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Drew
August 21st, 2004, 09:46 PM
Well, I am at it again! Thinking! Who would have thought! :p

I was laying in the bathtub thinking about how I should spend my writing session for the night. I was hoping to come up with an idea for a short story, only a few K words, that I could bring to some closure tonight. I am hitting blocks with my current, longer stories, so I thought that this could be a little break.

Anyway, about short stories. It seems to me that most short stories don't bring the story to a close at the end. There is always some cliffhanger, or a few ideas to expand upon. Sometimes we see short stories become expanded into longer works. So, I was thinking, how can one really tell a story in a few K words? I know it is not impossible, but it seems to be challenging to even the most gifted writers out there.

I suppose that I am just itching to finish something if only for the confidence boost it will bring me. It just feels like my job is never finished, I can easily hit about 10K words, but then I realize how crappy the concept or plotline is and trash it or begin rewriting it.

So... I guess I have deviated a bit... but how does one truly bring the story to a close? :confused:

Erebus
August 22nd, 2004, 02:23 AM
... but how does one truly bring the story to a close? :confused:


Well, I say why should we have to? I always try with my short stories to have a slight (sometimes not so slight) twist in the ending, or leave some issues just a tad unresolved so that you leave the reader thinking. That way, the readers' enjoyment will (hopefully) continue long after they've read the last written word. :)

My Tale Spin collection did just that and I have been applauded for the twists in the tales, so I guess it can work. I believe that telling a good story that a reader will enjoy does not necessarily need to have a finite ending or closure. Leave something to the readers' imaginations and they may just come back for more. Provided the story has the all-important beginning, middle and end, closure can be optional IMO, especially if it adds even more conflict, which as we all know, is the secret recipe for all successful stories - short or long!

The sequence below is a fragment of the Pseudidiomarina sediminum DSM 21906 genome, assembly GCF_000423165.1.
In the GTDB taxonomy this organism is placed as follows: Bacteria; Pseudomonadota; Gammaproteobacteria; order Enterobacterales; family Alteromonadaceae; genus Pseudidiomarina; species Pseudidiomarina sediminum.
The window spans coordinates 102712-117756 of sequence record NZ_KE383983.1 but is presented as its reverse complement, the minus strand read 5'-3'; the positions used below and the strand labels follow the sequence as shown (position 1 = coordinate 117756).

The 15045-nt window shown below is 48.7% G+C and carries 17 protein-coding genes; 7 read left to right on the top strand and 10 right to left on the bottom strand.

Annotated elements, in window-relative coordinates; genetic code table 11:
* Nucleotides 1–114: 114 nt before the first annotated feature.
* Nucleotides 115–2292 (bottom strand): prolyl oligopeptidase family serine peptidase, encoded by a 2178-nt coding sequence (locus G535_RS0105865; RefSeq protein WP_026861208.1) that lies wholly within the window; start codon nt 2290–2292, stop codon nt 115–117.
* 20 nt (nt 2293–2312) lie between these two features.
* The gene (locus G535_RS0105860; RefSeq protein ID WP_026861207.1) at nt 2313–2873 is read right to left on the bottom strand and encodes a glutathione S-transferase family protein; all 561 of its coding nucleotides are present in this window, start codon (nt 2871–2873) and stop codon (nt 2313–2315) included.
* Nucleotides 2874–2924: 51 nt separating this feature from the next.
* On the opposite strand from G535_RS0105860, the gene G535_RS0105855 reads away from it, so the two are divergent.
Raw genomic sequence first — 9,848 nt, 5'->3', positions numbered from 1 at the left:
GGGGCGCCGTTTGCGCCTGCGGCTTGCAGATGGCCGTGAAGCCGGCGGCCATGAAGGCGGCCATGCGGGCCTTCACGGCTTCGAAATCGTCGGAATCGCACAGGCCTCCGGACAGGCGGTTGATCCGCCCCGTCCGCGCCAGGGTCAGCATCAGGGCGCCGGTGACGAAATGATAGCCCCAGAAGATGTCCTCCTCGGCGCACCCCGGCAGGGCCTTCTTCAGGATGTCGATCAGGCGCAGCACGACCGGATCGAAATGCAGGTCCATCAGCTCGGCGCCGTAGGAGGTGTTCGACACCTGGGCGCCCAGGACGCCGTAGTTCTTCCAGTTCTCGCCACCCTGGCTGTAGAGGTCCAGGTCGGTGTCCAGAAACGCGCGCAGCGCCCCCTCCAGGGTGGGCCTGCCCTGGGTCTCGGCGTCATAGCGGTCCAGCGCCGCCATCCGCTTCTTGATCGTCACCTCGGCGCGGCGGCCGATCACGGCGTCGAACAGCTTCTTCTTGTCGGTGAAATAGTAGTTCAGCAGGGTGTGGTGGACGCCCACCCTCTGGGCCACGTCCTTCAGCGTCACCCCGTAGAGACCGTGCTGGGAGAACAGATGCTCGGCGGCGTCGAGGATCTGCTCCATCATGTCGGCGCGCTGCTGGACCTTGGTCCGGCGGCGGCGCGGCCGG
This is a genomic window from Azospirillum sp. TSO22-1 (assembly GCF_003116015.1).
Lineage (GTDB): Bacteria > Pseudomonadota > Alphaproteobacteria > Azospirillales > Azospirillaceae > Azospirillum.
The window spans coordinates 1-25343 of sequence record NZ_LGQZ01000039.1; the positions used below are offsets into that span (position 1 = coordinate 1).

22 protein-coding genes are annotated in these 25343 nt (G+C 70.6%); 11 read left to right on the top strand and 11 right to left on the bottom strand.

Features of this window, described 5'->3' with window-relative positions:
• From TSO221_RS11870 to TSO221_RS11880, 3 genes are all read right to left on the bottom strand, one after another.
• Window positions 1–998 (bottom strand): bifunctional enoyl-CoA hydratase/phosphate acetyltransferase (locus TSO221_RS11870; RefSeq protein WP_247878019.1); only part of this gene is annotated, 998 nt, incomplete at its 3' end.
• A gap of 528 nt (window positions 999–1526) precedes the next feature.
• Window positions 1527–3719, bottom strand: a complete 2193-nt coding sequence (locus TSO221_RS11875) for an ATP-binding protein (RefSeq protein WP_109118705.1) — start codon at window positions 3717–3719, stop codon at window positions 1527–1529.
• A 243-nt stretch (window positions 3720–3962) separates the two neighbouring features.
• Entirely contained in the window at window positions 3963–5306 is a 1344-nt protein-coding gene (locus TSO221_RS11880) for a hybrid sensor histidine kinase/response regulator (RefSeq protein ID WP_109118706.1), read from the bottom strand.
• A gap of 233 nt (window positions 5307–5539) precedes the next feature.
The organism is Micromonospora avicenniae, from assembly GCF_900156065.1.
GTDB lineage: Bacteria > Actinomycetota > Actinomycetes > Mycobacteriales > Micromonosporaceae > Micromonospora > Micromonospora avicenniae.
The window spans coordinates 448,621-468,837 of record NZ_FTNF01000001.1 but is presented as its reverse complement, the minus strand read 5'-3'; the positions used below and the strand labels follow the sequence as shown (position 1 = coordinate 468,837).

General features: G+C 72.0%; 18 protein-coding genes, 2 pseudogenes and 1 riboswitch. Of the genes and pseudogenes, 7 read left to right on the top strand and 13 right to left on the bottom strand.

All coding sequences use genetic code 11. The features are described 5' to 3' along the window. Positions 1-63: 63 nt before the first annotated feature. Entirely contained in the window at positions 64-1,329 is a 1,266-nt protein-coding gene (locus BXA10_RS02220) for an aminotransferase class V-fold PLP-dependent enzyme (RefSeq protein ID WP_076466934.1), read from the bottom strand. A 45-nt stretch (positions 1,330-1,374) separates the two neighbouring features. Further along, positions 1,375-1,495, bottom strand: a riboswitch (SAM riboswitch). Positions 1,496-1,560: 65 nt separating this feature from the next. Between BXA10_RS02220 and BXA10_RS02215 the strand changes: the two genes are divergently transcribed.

JRMurdock
August 22nd, 2004, 02:44 AM
Perhaps I can shed some light on the topic of short stories. Let me try and explain why.

I wrote 3 and a half books and stopped writing because rejection letters were getting me down. I stopped for about 9 months and one day I thought, I have no pro writing experience. I guess I should get some. The only way to do that is through short stories. So I read a lot (mostly online). I like some, some were crap, others were brilliant. I wanted to join in.

I took a short story I'd been working on and was only a few paragraphs in. I had toyed with the idea of expanding it into a novel. Then I discovered flash fiction. I condensed the entire idea into 1000 words (999 to be exact). It was brutal. It wasn't easy. Then I tried for club 55 (a 55 word short story) and I tried Red Writing hood (a 100 word short story). Each was a challenge of equal merit. I learned from the weeks of writing those 3 stories (and so far 2 have been published, waiting to hear about club 55) that I could do shorts.

I started with a longer work that had been stuck in my head. When it was done, it was over 7K words. I still have not gotten this one published (many rejections though). I also wrote a 6.5K words story, a 5.5K words story and finally I was able to get a decent story in at just under 4K words. It took time. It took many re-writes. It's taken a great deal of practice to write a story that is interesting, gripping, and uses all the elements of a story. Just because a story has a hanging ending, it must have some conclusion. The character must have grown in some manner during the telling of the story. A short story is only a glimpse of a character. A portion of that induvidual's life, not their entire story.